10th Century Lion of Mark
This series (first post here) is about Jesus’ prevision of the destruction of the Jerusalem Temple complex, which is found in Mark 13:2,
Jesus said to him, “Do you see these great buildings? There will not be left here one stone on another, which will not be thrown down.”
How much support does Mark’s reporting of this statement lend to estimates that Mark’s Gospel was composed after the Romans destroyed those great buildings in 70 CE, rather than sometime before? The question itself is somewhat curious, since Jesus is supposed to have said this in the 30’s.
This post finds that Jesus could easily have said such a thing back then even if he, or whoever first attributed the remark to him, lacked foreknowledge of the disastrous Roman-Jewish War. Jesus wouldn’t necessarily have intended his remark as a personal prediction of a specific near-future (about 40 years) catastrophe. Finally, it isn’t much more or less likely for Mark to have included this remark in his story, depending on whether the Temple was or wasn’t intact when he made his choice.
St Jerome, shown checking some sources more carefully than others
The ancient Christian historian and saint Jerome (347-420) was an early translator of the received version of Josephus’ Testimony of Jesus and a commentator on Josephus’ treatment of James the Just. Jerome wrote the following from Bethlehem to a Roman widow in 386 (Letters 46.4).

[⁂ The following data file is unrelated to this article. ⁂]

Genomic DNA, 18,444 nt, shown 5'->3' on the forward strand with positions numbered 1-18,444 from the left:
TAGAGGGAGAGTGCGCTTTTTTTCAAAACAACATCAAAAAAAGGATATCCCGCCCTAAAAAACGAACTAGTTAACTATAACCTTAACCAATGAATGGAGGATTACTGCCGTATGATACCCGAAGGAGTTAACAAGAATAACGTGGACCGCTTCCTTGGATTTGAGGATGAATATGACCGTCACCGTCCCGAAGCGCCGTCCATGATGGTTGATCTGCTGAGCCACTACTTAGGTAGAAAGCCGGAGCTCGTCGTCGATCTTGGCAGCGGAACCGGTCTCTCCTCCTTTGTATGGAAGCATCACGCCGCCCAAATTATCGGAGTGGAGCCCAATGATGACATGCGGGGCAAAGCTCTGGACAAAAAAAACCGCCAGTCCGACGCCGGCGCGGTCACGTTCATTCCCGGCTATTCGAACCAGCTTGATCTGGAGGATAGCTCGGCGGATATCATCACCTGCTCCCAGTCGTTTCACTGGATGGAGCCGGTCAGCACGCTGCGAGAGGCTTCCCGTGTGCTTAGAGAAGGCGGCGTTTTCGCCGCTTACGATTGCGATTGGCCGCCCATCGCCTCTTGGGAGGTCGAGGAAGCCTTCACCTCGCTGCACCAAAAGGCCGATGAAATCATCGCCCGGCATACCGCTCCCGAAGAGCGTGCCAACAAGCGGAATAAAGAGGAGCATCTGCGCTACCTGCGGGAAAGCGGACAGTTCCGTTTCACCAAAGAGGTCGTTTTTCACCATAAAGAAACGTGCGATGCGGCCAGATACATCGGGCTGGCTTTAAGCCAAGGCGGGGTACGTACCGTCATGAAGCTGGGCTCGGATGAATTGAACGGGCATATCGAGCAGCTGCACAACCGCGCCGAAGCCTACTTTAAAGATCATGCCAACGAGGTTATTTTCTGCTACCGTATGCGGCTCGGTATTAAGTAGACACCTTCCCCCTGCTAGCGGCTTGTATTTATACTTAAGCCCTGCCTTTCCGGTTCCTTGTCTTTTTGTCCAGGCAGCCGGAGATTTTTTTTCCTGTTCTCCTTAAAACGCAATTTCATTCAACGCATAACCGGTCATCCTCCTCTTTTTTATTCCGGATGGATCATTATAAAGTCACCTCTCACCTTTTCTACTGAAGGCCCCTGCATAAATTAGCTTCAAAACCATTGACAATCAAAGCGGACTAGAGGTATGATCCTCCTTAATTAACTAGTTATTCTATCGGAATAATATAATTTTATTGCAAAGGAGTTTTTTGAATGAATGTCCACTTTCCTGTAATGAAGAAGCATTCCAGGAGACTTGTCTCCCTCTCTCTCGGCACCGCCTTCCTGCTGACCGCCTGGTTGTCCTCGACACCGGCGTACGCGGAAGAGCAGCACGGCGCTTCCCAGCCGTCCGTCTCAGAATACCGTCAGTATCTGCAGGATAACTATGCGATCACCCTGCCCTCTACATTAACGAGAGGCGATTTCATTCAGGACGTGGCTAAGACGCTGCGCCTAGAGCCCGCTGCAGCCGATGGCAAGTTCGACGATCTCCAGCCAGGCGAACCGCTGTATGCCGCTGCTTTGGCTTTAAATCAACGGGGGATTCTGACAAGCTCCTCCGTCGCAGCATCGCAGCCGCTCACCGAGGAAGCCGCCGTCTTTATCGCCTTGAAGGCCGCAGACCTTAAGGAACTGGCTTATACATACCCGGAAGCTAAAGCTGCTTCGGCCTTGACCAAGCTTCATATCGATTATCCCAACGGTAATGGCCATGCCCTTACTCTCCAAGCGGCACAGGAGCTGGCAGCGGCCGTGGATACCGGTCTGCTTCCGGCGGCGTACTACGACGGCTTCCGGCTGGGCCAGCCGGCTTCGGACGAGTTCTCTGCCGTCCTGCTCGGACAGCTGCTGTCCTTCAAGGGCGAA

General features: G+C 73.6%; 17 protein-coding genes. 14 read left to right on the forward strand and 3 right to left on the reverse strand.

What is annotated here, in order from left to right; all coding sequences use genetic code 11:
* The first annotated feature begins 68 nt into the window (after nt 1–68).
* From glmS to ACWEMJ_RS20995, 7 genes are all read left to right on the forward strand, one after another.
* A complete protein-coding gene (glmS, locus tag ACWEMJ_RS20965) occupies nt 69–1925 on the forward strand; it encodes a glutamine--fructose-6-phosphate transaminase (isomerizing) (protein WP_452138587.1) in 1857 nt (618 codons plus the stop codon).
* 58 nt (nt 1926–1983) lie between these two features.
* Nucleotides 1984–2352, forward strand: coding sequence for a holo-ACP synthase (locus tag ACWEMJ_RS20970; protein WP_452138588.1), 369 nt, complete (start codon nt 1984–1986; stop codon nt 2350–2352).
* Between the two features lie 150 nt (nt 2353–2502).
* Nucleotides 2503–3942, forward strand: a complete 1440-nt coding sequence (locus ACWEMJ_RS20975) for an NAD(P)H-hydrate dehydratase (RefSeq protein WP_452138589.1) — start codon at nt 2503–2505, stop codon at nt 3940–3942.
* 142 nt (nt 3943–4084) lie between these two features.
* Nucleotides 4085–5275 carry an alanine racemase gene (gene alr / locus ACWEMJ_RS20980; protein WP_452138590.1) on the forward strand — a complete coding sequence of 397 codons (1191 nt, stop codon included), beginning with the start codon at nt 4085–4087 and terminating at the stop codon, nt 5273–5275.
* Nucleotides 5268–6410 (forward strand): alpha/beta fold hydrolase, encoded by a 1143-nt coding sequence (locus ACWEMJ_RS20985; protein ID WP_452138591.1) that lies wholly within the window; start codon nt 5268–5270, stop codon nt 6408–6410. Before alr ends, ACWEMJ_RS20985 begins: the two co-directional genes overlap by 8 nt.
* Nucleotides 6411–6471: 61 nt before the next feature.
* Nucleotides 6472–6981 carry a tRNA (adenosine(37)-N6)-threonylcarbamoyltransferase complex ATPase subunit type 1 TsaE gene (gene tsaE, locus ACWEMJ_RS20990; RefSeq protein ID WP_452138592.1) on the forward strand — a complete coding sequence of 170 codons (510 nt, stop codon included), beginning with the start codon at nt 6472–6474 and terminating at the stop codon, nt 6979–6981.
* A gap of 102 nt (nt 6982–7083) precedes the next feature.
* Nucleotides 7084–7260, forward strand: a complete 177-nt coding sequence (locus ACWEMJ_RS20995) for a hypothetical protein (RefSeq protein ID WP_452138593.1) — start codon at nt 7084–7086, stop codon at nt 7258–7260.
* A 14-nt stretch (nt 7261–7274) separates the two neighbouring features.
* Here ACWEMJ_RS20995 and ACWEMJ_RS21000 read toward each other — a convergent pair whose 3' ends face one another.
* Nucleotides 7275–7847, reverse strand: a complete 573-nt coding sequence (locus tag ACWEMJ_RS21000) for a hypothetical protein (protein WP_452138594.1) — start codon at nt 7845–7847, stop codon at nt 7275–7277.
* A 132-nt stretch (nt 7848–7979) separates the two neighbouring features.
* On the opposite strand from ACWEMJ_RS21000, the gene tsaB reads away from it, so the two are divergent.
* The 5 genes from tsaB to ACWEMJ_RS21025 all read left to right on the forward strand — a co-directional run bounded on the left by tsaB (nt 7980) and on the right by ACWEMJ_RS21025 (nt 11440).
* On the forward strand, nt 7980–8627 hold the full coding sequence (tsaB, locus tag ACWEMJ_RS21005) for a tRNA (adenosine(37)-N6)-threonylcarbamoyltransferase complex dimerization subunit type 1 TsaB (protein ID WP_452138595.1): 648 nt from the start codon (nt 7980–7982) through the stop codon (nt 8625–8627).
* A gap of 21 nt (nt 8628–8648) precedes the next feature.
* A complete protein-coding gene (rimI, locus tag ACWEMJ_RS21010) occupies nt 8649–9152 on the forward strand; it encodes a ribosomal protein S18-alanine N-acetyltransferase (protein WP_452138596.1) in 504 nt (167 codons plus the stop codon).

…it (Jerusalem) has been stained by the blood of the Lord. Now, therefore, its guardian angels have forsaken it and the grace of Christ has been withdrawn. Josephus, himself a Jewish writer, asserts that at the Lord’s crucifixion there broke from the temple voices of heavenly powers, saying: “Let us depart hence.”
Jerome is right that Josephus had written about that incident, but Josephus reported that it happened sometime in the 60’s of the First Century, a few years before the sack of Jerusalem, about a generation after the crucifixion is said to have happened. For Josephus, the voices in the Jewish Temple were an omen of the catastrophe that befell Jerusalem soon afterwards.
Whether or not he ever realized his mistake, Jerome frankly Christianized a Jewish miracle. He managed this feat not because of what any text said, but in spite of what two well-known texts said, one of which he cited. Jerome simply misremembered something he’d read in a way that suited his purpose. Jerome thus created a new text, along with a new Jewish witness to a crucial Christian teaching, that Jesus’ death was accompanied by signs of his divinity.